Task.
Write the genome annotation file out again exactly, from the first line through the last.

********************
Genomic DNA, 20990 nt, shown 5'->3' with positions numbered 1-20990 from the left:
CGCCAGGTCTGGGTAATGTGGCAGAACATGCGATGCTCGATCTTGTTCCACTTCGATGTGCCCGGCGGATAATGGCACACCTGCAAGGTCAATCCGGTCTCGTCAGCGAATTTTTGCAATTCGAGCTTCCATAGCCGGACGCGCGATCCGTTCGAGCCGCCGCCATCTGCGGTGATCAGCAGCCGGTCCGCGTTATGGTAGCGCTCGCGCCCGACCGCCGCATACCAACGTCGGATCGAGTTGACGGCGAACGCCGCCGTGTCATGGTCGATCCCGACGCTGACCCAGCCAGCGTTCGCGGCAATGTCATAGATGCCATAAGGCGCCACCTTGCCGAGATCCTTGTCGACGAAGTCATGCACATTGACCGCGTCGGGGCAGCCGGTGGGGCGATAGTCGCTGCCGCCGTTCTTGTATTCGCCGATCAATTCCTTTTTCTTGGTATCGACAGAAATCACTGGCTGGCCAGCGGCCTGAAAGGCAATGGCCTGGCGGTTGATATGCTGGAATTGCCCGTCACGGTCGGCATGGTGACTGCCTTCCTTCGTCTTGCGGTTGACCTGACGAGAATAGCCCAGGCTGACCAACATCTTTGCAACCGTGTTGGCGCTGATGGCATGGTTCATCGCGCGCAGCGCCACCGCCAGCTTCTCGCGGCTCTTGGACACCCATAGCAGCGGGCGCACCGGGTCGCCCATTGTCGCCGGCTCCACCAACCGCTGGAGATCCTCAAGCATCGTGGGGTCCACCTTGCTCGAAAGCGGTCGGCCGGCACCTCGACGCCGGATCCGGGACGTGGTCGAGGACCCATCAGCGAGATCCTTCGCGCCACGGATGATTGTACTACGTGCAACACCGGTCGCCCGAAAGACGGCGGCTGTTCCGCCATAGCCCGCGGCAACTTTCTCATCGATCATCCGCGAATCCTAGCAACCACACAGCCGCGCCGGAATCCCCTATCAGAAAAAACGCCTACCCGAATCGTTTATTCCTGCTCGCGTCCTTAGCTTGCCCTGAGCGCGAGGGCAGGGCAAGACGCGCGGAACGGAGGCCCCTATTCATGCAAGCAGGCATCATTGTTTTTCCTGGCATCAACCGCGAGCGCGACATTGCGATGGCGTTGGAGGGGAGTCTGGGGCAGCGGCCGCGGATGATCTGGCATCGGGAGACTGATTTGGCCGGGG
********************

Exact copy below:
Genomic DNA, 20990 nt, shown 5'->3' with positions numbered 1-20990 from the left:
CGCCAGGTCTGGGTAATGTGGCAGAACATGCGATGCTCGATCTTGTTCCACTTCGATGTGCCCGGCGGATAATGGCACACCTGCAAGGTCAATCCGGTCTCGTCAGCGAATTTTTGCAATTCGAGCTTCCATAGCCGGACGCGCGATCCGTTCGAGCCGCCGCCATCTGCGGTGATCAGCAGCCGGTCCGCGTTATGGTAGCGCTCGCGCCCGACCGCCGCATACCAACGTCGGATCGAGTTGACGGCGAACGCCGCCGTGTCATGGTCGATCCCGACGCTGACCCAGCCAGCGTTCGCGGCAATGTCATAGATGCCATAAGGCGCCACCTTGCCGAGATCCTTGTCGACGAAGTCATGCACATTGACCGCGTCGGGGCAGCCGGTGGGGCGATAGTCGCTGCCGCCGTTCTTGTATTCGCCGATCAATTCCTTTTTCTTGGTATCGACAGAAATCACTGGCTGGCCAGCGGCCTGAAAGGCAATGGCCTGGCGGTTGATATGCTGGAATTGCCCGTCACGGTCGGCATGGTGACTGCCTTCCTTCGTCTTGCGGTTGACCTGACGAGAATAGCCCAGGCTGACCAACATCTTTGCAACCGTGTTGGCGCTGATGGCATGGTTCATCGCGCGCAGCGCCACCGCCAGCTTCTCGCGGCTCTTGGACACCCATAGCAGCGGGCGCACCGGGTCGCCCATTGTCGCCGGCTCCACCAACCGCTGGAGATCCTCAAGCATCGTGGGGTCCACCTTGCTCGAAAGCGGTCGGCCGGCACCTCGACGCCGGATCCGGGACGTGGTCGAGGACCCATCAGCGAGATCCTTCGCGCCACGGATGATTGTACTACGTGCAACACCGGTCGCCCGAAAGACGGCGGCTGTTCCGCCATAGCCCGCGGCAACTTTCTCATCGATCATCCGCGAATCCTAGCAACCACACAGCCGCGCCGGAATCCCCTATCAGAAAAAACGCCTACCCGAATCGTTTATTCCTGCTCGCGTCCTTAGCTTGCCCTGAGCGCGAGGGCAGGGCAAGACGCGCGGAACGGAGGCCCCTATTCATGCAAGCAGGCATCATTGTTTTTCCTGGCATCAACCGCGAGCGCGACATTGCGATGGCGTTGGAGGGGAGTCTGGGGCAGCGGCCGCGGATGATCTGGCATCGGGAGACTGATTTGGCCGGGG